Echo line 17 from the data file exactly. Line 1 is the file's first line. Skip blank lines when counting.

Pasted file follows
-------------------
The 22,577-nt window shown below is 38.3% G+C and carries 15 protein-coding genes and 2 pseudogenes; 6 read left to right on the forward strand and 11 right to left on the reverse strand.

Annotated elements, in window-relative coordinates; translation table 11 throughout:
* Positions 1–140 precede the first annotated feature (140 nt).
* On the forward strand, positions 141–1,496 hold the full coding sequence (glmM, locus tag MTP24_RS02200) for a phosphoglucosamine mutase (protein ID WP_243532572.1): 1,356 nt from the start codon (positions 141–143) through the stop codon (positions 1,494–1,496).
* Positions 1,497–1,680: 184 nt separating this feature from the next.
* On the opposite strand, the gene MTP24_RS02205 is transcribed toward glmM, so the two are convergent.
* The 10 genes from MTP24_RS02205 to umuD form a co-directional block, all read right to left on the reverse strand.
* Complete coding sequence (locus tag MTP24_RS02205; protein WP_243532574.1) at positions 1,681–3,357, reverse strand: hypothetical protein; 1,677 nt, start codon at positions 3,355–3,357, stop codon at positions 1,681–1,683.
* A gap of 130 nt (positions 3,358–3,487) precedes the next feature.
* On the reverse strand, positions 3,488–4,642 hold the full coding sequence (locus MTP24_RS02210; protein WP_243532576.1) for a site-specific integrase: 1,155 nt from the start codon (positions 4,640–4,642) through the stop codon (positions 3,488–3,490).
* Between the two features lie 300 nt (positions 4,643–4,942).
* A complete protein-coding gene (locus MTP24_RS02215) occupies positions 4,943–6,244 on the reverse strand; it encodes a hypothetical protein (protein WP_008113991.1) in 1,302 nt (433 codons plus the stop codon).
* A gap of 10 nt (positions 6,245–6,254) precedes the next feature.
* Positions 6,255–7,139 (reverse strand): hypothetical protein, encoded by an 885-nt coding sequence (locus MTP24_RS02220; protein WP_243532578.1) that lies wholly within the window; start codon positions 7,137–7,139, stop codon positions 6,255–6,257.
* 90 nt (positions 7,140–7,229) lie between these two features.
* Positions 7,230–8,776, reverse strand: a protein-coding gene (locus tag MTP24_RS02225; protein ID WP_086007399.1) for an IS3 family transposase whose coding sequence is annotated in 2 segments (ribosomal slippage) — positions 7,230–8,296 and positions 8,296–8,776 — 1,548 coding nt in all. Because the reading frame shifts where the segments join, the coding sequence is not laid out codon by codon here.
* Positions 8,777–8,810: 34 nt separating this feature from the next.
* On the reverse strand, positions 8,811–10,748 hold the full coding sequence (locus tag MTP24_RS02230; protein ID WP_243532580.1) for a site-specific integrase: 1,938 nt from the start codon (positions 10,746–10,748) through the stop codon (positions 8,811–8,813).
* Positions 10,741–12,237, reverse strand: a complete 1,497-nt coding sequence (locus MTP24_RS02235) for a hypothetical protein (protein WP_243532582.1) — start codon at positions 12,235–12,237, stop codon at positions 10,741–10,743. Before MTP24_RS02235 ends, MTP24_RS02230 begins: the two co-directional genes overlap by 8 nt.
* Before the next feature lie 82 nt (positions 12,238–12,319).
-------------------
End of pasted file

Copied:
* Positions 8,777–8,810: 34 nt separating this feature from the next.